id Lists - Write What You Love
Every author has been affected by writer’s block from time to time. It just happens. For whatever reason, we seem to run out of ideas.
I have heard many different approaches to address this, from skipping over that part for a while to work backwards into that scene to “set something on fire” to see how your characters would react. Each of these is valid and may work for different people, but the one approach I’ve heard that I absolutely support is “refer to your id list.”
My first reaction to this advice, probably like yours now, was “what the hell is an id list?” I’m not sure where the concept originated, but it was brought to my attention by Angie Hodapp during a truly exceptional MasterClass entitled “The Wordsmith’s Guide to Voice and Style” presented at this year’s RMFW Writers Conference.
First, as many know, the id is one of three distinct yet interacting psychological aspects of the human mind as proposed by Sigmund Freud. The id represents the instinctual part of our psyche, our bodily needs and wants, desires, impulses, and libido – things driven by pleasure. Think of the little devil on your shoulder ignoring the other guy and encouraging you to do what you want.
Applying the id to writing, an id list encompasses those things you truly enjoy, whether in your life, your reading, or your writing. Angie suggested developing a few different lists organized into things you like about Settings, Characters, Premises, and Other Details. For me, I like graveyards, space ships, and dark, smoky nightclubs, and I’ve added those to my Settings id list. For Characters, I like secret agents, smart-asses, and women who kick-ass with their brains. For Other Details, dogs, aliens, music, and samurai swords all make any story or situation better.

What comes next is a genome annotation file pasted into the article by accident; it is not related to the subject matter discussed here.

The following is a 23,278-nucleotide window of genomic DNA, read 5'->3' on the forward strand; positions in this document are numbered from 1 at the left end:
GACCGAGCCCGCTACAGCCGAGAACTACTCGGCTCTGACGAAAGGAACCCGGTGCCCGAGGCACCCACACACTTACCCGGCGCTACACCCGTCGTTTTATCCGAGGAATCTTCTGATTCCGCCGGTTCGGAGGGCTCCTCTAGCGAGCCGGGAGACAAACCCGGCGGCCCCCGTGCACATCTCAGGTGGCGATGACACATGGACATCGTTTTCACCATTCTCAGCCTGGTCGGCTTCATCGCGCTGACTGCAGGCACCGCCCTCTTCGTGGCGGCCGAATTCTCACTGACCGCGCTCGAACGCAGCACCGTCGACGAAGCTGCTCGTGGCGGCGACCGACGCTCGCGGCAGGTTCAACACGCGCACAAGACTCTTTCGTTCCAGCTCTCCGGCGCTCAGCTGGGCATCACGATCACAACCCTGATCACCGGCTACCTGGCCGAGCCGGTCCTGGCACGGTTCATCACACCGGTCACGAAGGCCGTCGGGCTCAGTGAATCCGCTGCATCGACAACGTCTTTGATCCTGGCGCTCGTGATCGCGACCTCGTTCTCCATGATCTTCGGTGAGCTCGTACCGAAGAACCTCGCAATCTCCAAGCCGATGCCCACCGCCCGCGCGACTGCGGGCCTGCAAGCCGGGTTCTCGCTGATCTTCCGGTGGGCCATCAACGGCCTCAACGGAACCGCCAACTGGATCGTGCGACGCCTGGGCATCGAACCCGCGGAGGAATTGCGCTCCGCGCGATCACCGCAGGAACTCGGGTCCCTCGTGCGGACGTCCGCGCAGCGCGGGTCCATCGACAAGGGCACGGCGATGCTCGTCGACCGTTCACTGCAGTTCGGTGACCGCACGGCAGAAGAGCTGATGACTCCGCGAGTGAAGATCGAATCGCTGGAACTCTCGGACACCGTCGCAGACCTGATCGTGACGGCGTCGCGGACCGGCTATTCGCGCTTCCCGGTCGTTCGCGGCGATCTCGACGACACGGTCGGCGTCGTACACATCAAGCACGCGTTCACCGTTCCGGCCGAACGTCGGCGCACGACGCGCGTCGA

And what you include is limitless. Whenever you’re inspired, jot a few notes and add to your id lists. Love sandy beaches, mountain cabins, or New Orleans? Add them to your Settings. How about detectives, ninjas, or wizards? Maybe even wizard-ninjas. Add them to Characters. How about the triumph of good over evil, the reconnection of long-lost friends, a community coming together, an artful heist, or an earth-shattering scientific breakthrough? All are good additions to the Premises list.
Make your id lists long and varied, because you see where this is leading.
In those dark moments where you hit a block, you’ve got dozens if not hundreds of things you already love to try and incorporate. Unlike setting something on fire and trying to figure what happens next, you already have a natural affinity toward the items on your id list and can more easily integrate those elements. It’s an aspect of “write what you know” I like to call “write what you love.”